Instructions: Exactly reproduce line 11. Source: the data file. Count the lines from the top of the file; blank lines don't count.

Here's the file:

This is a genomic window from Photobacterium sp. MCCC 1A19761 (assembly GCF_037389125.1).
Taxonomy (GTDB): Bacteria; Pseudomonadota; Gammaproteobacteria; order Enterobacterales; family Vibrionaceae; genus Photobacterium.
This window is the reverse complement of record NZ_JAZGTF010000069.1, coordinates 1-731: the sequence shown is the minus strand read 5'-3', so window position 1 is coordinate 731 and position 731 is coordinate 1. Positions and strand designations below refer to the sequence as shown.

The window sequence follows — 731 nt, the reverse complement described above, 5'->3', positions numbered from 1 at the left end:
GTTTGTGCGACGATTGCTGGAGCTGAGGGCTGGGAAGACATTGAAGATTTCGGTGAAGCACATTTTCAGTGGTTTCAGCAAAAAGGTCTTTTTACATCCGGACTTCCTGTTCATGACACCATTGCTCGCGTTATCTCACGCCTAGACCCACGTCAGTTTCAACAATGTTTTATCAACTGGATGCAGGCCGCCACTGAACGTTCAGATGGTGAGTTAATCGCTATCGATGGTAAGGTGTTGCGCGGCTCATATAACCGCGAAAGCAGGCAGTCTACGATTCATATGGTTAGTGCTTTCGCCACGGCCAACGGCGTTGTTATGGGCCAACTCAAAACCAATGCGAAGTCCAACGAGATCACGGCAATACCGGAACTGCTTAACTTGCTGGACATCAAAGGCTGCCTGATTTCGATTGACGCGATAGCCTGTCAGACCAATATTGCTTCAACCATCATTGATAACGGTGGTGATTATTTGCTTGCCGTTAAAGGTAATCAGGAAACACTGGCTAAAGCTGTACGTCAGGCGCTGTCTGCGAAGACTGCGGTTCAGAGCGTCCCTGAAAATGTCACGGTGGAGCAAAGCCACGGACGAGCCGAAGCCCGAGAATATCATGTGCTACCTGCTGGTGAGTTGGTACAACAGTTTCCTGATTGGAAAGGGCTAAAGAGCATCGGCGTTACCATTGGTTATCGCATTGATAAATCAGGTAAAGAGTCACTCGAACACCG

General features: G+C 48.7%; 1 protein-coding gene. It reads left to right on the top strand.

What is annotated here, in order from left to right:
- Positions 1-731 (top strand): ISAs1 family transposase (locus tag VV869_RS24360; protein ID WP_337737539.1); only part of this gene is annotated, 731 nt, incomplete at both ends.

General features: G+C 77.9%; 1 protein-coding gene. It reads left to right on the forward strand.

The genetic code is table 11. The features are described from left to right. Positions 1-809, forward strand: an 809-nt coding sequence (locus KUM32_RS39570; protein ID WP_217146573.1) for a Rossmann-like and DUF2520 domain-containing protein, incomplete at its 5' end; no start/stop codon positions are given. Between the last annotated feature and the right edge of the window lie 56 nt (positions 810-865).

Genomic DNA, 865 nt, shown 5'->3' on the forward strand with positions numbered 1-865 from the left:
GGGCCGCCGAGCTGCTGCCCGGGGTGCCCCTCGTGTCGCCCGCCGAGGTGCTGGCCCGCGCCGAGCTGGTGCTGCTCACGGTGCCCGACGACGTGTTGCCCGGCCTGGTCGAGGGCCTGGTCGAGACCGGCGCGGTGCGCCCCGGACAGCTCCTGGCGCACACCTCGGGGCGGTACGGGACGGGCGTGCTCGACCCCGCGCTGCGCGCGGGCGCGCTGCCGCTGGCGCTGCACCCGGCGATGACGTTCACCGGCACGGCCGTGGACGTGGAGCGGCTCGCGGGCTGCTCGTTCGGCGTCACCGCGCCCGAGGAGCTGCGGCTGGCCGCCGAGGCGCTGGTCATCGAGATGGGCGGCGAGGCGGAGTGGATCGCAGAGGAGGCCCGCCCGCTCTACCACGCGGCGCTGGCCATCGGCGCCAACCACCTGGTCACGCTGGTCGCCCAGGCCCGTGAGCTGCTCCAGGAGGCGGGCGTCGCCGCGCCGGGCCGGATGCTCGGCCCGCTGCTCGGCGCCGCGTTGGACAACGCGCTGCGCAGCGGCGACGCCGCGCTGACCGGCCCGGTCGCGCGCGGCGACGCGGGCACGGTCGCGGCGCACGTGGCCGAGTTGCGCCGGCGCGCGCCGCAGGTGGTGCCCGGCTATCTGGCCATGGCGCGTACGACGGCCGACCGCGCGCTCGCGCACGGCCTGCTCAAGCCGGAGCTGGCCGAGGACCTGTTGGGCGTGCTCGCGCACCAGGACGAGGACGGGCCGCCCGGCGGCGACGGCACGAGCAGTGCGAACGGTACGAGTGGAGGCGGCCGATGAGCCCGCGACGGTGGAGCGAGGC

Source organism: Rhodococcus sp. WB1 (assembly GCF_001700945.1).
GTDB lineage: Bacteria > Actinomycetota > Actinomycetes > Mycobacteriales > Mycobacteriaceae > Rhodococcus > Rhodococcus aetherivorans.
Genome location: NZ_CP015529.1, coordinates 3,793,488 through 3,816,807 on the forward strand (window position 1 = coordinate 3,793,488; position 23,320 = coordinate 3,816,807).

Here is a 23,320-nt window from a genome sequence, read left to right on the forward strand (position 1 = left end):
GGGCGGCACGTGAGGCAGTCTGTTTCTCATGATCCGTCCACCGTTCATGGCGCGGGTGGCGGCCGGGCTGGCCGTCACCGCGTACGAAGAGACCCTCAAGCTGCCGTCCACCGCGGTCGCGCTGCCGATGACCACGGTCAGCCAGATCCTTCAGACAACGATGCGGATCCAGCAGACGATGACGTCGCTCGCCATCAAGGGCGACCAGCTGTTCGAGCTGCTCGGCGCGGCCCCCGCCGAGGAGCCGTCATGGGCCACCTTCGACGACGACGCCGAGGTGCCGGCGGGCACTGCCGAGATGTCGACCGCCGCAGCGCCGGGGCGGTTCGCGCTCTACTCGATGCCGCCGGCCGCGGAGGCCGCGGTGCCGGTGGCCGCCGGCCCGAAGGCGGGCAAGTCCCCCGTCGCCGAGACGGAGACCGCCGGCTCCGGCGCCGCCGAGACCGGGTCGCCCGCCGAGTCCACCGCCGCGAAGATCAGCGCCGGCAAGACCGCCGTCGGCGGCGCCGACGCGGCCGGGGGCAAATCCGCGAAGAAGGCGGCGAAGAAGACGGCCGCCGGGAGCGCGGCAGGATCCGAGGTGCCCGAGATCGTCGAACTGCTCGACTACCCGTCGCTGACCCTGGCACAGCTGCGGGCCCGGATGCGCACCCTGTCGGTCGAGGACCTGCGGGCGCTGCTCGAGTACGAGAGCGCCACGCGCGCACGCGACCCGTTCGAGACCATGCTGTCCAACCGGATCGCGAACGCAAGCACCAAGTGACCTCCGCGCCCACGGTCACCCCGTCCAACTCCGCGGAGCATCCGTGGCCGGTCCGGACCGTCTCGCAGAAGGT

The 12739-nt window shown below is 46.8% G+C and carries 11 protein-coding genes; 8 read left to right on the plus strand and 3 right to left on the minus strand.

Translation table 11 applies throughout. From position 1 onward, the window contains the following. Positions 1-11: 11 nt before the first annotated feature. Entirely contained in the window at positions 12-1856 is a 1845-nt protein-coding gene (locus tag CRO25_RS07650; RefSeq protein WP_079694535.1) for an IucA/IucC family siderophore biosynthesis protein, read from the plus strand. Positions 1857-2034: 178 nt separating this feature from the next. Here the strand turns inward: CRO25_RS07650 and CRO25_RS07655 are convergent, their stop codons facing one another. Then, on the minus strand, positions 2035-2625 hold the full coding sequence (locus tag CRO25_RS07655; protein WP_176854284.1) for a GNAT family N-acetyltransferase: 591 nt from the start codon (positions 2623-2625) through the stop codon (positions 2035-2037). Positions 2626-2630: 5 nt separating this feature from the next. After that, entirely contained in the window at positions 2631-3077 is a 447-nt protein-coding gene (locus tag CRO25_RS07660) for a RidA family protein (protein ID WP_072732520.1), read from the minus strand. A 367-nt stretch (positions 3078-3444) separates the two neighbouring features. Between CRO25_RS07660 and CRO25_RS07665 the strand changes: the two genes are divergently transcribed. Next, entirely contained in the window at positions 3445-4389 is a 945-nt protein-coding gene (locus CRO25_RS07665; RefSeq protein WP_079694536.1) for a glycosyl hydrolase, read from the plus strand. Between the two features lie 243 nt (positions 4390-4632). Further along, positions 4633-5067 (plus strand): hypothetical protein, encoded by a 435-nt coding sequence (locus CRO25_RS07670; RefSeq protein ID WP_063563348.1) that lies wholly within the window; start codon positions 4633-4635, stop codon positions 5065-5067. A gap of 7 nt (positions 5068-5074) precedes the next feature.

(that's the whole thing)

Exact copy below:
Genomic DNA, 865 nt, shown 5'->3' on the forward strand with positions numbered 1-865 from the left: